A few unfortunate circumstances overshadow the lives of the Vlahakis family, including untimely deaths, warfare, and the specter of AIDS, but these are counterbalanced by contacts made abroad, rediscovery of Greek ‘roots,’ and an idyllic life under a hot sun in the warm embrace of a big-hearted family.

Missionary center to honor Vlahakis tribe

Children of Chirundu at the missionary center. Credit: Facebook-Metropolis of Zambia
Children of Chirundu at the missionary center. Credit: Facebook-Metropolis of Zambia

Metropolitan Ioannis is currently establishing a missionary center in Chirundu where the two Vlahakis brothers first settled which will include a church, spiritual center, clinic, school and trade school.

In 2020, Patriarch Theodore II of Alexandria laid the foundation for the project; Metropolitan Ioannis has now embarked on a mission to find funding.

“It will be a contribution of historical importance for the place and its people, not only for the descendants of the Vlahakis brothers, but also for every person who wants to get to know Christ,” the metropolitan said while appealing to all those who are financially able to help in the completion of the mission.

Greek Reporter

15 COMMENTS

  1. I have friends from this family in zambia but let us be honest. In other words this was an imperialist who fled Europe for better exploiting opportunities. So could we say this family assumed wealth off the back of indigenous resources? And who commissioned this self praise article? I end here and submit

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  2. Great account of your family. But perhaps let’s correct two impressions;

    Independent Greek State and Authority from Cecil Rhodes.
    With due respect, your father was a runaway settler in Northern Rhodesia. He founded nothing because northern rhodesia was already inhabited by descent people who gave your father asylum. Be grateful for the gesture and pls don’t insult locals in your references. Pay back to them.
    Cecil Rhodes did not own anything in Northern Rhodesia. He was as much a settler as your cretins period.
    And just in case you misunderstand me, flip your story on its head and take an outcast African into Crete/Greece today or a thousand years back. Do you think he will have space to about his life in Greece?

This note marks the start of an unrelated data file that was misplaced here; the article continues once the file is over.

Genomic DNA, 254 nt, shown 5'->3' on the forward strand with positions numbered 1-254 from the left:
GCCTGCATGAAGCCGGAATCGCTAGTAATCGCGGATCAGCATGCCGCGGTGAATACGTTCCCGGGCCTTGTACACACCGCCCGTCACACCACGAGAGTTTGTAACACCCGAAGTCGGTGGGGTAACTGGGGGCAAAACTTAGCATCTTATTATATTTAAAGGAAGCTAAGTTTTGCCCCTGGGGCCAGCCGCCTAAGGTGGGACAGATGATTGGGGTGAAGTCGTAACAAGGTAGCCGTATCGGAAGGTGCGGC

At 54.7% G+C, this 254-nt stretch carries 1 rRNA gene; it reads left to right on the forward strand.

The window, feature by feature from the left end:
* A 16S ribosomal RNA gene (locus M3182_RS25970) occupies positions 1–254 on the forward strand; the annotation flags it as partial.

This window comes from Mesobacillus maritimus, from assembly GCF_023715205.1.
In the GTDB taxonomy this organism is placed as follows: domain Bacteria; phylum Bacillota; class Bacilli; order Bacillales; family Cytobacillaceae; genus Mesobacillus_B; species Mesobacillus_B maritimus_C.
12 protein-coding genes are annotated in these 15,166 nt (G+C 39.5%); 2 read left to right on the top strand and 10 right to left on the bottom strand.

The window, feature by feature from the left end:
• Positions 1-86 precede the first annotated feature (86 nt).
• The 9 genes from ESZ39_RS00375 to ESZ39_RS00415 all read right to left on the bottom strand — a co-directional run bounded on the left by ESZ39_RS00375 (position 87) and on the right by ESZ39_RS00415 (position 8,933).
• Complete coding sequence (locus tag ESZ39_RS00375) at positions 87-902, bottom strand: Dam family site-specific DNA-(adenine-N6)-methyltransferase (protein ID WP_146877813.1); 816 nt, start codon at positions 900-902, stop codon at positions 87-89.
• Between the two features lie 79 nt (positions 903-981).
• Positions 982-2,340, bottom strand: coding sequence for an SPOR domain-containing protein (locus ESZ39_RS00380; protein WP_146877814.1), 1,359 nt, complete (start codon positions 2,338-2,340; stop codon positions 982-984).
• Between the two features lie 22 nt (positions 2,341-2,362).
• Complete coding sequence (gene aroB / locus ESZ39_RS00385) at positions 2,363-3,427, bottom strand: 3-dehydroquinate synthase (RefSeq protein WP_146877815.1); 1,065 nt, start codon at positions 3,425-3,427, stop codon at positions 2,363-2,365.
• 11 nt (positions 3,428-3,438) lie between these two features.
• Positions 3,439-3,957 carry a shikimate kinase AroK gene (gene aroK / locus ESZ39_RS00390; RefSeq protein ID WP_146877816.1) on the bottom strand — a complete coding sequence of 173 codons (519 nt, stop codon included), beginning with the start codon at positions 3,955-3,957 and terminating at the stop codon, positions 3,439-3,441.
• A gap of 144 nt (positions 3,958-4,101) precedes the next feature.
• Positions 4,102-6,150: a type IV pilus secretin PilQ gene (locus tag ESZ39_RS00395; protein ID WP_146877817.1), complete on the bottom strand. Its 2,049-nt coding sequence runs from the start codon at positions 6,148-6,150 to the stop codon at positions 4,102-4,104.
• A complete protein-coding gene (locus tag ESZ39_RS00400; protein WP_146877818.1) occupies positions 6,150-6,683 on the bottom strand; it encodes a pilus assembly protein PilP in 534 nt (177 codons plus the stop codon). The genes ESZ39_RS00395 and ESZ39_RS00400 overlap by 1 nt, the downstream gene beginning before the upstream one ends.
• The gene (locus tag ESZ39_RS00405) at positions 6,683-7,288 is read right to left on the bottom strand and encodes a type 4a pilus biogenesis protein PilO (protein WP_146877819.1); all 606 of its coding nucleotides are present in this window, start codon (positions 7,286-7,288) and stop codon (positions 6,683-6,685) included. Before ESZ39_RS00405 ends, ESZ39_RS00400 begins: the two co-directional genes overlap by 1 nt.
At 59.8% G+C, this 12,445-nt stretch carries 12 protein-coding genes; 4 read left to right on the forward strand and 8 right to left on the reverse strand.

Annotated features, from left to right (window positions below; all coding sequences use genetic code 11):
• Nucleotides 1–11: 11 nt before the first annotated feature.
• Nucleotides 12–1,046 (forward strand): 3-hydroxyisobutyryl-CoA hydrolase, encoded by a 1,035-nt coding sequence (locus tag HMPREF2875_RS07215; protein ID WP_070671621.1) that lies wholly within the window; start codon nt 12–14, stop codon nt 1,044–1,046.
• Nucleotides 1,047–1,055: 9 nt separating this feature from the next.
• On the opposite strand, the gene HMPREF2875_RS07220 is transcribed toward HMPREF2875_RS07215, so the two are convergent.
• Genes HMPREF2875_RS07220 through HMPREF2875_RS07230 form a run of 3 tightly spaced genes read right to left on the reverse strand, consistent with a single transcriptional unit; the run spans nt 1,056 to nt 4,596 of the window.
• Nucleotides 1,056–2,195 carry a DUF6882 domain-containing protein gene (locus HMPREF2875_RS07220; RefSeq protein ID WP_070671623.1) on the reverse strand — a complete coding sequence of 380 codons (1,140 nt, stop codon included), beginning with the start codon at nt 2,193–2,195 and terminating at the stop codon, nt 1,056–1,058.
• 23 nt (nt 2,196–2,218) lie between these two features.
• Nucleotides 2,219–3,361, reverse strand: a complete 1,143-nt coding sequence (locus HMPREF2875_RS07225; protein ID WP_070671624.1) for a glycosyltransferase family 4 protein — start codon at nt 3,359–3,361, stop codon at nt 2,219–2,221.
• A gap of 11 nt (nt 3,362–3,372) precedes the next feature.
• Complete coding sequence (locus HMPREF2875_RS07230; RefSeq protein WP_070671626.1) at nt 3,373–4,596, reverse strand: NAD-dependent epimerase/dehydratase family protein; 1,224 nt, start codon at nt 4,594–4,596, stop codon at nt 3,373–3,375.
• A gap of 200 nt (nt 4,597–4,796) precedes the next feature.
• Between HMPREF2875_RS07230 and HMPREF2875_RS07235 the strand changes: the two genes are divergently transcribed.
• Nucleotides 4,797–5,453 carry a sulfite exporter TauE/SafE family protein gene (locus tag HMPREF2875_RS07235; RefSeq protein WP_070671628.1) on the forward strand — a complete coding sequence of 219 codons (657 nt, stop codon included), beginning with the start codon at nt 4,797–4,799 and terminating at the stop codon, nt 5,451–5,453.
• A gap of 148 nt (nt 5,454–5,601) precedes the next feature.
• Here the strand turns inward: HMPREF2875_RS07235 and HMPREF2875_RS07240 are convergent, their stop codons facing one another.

Scholar of Greek philosophy….let’s chat

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  3. The story would hv been even more interesting with a picture of the grave where the pioneer Vlahakis is buried. I hv read ” Born and Bred in the Zambezi Valley” and hv even met the author with her British husband. I hv also met many members of the Vlahakis family.

  4. ‘Cecil John Rhodes, gave them a large enough area of land to cultivate.’
    Yenze land ya a nyina wake Rhodes?

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  5. Dismus you have data just like me. I like reading from enlightened indigenous Africans like you. One love

  6. I went to Munali with one guy called Shattish don’t know where he is then met another Vlahakis who was in Mkushi sold his farm and settled near Charlie Sexss place in Mapepe.

  7. History that’s all it is. Thqt was the way of the world. No need to add unnecessary insults. FYI to correct this article land was bought and not given.

  8. Why can’t all Zambians support each other instead of using unhealthy criticism.God ,unity ,love ,understanding and peace should be at the centre of everything say about each other.We should be proud of each other as Zambians no matter what tribe or colour we are or ancestry.Let us stop this malice,bitterness and Jealousy towards each other.Let us be creative and build each other up as citizens with positive words and actions in this God fearing beautiful, beloved,peace loving and sovereign nation that we call our home ZAMBIA!!!!?Let us work towards promoting each other because that is the key to true success. This is the season to do it. Peace,love and unity.

  9. Kaiza Zulu you are racist and dont know the true meaning of what it is to be human so you mean to tell me that you blame the whole vlahakis family for how they ancestors settled mxxxm masipa. ..you should keep your illiteracy to yourself,you just embarrassed yourself, I end here,ps I’m not a vlahakis or colored by the way just have a love and respect for all humanity.

  10. I am proud to be a Vlahakis! Everyone is entitled to their own opinions. We don’t get to pick who births us. God does that… Well done to Janey for having the courage to write a book about our family. And well done to Theodore 11 for the project to honor our Vlahakis tribe.
    RIP Grandpa Dimitris, Rip dad. (ALEXANDER)

    Anita Vlahakis-Baines